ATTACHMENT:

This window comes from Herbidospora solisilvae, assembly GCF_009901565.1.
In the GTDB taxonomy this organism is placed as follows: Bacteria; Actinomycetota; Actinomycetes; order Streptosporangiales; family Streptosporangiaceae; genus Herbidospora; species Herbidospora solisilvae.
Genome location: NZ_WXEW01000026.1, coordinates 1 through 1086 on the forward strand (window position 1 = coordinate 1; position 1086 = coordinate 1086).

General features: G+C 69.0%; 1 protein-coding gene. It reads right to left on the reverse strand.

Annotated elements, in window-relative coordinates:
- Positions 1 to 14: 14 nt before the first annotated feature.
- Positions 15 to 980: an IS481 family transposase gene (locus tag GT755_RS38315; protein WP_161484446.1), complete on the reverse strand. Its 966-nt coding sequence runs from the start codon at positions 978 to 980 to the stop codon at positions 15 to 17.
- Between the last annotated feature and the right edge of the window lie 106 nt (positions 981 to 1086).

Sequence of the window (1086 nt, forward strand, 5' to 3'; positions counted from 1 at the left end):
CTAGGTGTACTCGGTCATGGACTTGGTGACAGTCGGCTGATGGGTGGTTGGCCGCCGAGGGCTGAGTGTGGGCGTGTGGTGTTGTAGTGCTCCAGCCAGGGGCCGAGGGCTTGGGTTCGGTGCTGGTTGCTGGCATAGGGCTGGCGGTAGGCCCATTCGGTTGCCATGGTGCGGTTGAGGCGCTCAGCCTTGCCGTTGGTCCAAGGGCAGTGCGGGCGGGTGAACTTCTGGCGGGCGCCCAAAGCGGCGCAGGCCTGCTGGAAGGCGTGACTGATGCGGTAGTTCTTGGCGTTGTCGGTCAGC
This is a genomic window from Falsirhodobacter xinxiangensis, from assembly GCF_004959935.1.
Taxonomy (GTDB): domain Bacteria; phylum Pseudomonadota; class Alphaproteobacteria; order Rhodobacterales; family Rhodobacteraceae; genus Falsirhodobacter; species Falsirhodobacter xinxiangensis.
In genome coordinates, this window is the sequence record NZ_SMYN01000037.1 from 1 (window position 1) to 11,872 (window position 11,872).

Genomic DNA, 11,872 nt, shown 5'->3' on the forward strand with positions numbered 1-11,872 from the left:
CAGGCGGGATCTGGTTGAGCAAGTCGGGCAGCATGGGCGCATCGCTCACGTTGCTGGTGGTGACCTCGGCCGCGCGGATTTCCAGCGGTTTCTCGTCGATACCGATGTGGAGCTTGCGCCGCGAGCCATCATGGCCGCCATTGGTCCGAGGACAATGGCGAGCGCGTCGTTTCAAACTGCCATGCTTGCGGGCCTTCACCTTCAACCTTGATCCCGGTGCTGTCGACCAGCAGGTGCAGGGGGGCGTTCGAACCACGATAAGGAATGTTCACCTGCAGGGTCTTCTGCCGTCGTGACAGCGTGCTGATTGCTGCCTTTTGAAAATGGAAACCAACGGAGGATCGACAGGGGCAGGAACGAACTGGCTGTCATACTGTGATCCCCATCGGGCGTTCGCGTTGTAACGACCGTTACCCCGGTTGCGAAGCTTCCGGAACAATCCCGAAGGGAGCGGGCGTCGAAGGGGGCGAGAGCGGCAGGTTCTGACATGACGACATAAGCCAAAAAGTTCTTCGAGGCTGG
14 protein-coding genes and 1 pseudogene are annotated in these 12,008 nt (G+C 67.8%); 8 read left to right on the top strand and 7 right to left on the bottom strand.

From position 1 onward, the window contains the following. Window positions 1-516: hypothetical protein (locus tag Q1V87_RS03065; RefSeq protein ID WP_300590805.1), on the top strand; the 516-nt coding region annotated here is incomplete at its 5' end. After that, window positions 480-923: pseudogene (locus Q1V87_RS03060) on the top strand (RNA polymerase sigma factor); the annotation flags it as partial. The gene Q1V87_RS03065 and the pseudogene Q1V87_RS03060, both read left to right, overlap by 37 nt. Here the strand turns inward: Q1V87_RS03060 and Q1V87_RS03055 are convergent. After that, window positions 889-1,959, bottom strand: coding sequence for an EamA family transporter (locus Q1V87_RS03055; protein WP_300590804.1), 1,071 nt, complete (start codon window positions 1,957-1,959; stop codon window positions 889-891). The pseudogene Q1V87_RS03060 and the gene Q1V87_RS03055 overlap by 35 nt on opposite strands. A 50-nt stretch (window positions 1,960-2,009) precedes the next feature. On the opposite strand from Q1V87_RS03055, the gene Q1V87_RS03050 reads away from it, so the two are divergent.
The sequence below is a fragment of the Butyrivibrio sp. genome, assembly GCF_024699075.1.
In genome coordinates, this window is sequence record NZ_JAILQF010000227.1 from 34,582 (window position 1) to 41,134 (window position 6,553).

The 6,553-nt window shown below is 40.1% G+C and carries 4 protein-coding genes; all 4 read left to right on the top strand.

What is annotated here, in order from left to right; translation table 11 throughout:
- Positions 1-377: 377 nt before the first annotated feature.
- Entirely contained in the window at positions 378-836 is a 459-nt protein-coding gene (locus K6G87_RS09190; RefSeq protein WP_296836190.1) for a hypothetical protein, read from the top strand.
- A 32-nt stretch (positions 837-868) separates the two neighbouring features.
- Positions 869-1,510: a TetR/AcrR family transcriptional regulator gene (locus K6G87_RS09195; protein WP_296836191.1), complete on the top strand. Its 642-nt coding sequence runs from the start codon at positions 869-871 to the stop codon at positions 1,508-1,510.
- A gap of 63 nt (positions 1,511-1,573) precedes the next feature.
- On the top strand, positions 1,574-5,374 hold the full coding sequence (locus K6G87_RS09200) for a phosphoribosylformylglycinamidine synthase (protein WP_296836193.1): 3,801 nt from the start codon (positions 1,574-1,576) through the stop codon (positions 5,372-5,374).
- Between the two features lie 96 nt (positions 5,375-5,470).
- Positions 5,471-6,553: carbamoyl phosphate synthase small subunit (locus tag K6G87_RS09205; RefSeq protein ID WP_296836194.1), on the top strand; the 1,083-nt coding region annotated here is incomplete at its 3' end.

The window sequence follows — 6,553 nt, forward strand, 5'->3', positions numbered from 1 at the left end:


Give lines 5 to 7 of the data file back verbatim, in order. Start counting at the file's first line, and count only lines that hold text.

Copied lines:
Annotated elements, in window-relative coordinates:
- Positions 1 to 14: 14 nt before the first annotated feature.
- Positions 15 to 980: an IS481 family transposase gene (locus tag GT755_RS38315; protein WP_161484446.1), complete on the reverse strand. Its 966-nt coding sequence runs from the start codon at positions 978 to 980 to the stop codon at positions 15 to 17.